On the sail back to Strahan we made the obligatory stop at Sarah Island to take in the tourist sights of the old convict settlement … along with the hoards from the big cruise boats. A more remote destination beckoned so we sailed on to Strahan, hauled out and headed north to stay at Zeehan caravan park for the night. Up early the next morning we headed north west toward the Pieman River. The final stretch was 12 km of gravel to the southern bank of the Pieman River ferry crossing. The steep drop down to the river had the Landcruiser brakes smoking! The ferry punt was not long enough to take the car and boat so we amused ourselves and a few onlookers with a twenty point u-turn on the narrow bush road. No Tasmanian forest was damaged in the making of this turn … almost. Although we could see the launching ramp only a few hundred metres away on the northern side of the river, not far from the ferry landing, to get there meant a 165 km road trip. To make it worse the last 26 km section beyond the Savage River mine was a track with a surface of fine silica and on which we met speeding mining trucks. At some point on this rough and highly abrasive surface, the seals of my newly installed oil-filled hubs on both left-hand trailer wheels decided to pop out - letting the oil out and the sand in.
After putting in some spare seals we launched the boat, this time leaving the mast in the car park. Motoring down the Pieman River, we explored its tributaries and saw another sea eagle before we reached the coast. Along the way our attention was caught by a few guys emerging from the forest and loading dead branches into a small power boat. About a kilometre from the raging surf at the river mouth we tied up at a jetty just as the tinnie arrived. The guys looked a bit wary of us but after a chat they explained that the load of dead wood, which included Huon and King Billy pine, was firewood to boil the crayfish that they had caught in the ocean the previous day. We carefully avoided the topic of National Parks and Marine Parks but still they suggested that we should not mention the wood or the crayfish to anyone when we got back to civilization. We couldn’t hear any dueling banjos but unpleasant thoughts inspired by the old movie ‘Deliverance’ came to mind and we readily agreed … we did want to get back to civilization.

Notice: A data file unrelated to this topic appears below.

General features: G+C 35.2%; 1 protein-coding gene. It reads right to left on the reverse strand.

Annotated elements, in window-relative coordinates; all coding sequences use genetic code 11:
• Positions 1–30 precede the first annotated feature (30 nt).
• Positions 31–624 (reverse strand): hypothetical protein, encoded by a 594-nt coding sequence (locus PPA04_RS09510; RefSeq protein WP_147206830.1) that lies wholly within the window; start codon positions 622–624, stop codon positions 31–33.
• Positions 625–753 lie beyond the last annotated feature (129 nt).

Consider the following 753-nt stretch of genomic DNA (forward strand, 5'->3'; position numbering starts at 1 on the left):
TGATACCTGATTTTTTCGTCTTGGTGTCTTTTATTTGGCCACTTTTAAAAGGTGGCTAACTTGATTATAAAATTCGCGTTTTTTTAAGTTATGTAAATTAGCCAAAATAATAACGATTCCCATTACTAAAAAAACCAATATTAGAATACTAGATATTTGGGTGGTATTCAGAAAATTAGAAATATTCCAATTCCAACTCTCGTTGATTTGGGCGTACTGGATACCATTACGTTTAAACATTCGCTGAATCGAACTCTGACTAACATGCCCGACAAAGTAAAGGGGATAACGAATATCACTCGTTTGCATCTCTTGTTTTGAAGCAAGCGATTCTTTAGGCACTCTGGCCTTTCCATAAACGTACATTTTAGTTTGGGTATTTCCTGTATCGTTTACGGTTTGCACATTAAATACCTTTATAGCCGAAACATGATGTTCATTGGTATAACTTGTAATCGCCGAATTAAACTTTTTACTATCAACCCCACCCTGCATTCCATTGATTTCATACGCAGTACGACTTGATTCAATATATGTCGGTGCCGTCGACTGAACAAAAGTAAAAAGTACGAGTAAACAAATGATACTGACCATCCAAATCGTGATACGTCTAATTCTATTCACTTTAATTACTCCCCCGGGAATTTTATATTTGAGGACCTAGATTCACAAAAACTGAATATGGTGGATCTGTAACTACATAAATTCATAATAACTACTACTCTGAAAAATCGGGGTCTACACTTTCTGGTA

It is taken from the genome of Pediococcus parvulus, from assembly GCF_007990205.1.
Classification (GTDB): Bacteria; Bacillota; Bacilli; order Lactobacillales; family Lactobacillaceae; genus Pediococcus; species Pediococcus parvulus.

We motored back up the river past the ferry crossing until we came to the advised limit of navigation. In a pretty side lagoon we tied up alongside a huge log that lay along the shore. I took the hatch cover out and rested it against the lifelines for a moment while we secured the ropes. Hearing a clatter I turned to see the fiberglass hatch disappear overboard. On with a mask, snorkel and fins - in l went after it. The water was a dark tannin color with visibility of less than a metre, so armed with a torch I swam down beneath the boat until suddenly I realized that I was surrounded by the limbs of a large sunken tree. No light came from the surface 3 metres above as I carefully reversed out of the tangle of branches, hoping not to get hooked by one. I hadn’t seen the white hatch or even the bottom of the river so I decided that making a new companionway hatch when I got home was a safer bet that trying to retrieve this one. Even the idea of staying here the night with all those snags below the boat ready to hook the keel was no longer attractive so we went back out into the river proper and found a nook in the bank where we could tie to trees fore and aft and still be well off the snag infested bank.
Twilight on the river and surrounding rain forest was stunning but waking the next morning to a mist covered river and a blue sky was even better. Unfortunately we only had a day left to get back to Launceston and the ferry to Melbourne so we retrieved the boat and made our way slowly back along the sandy track and then the winding west coast highway to Burnie. Then on to Launceston for a final night at the caravan park before joining the queues of caravans, trucks and campervans loading onto the Sprit of Tasmania. It is amazing how small Tasmania is ... a remote west coast river to a major north coast city in less than a day. In three weeks we had cruised some of the most beautiful waterways of Tasmania. We departed with the knowledge that we would one day return to do it again.
John and Lyn - Breakaway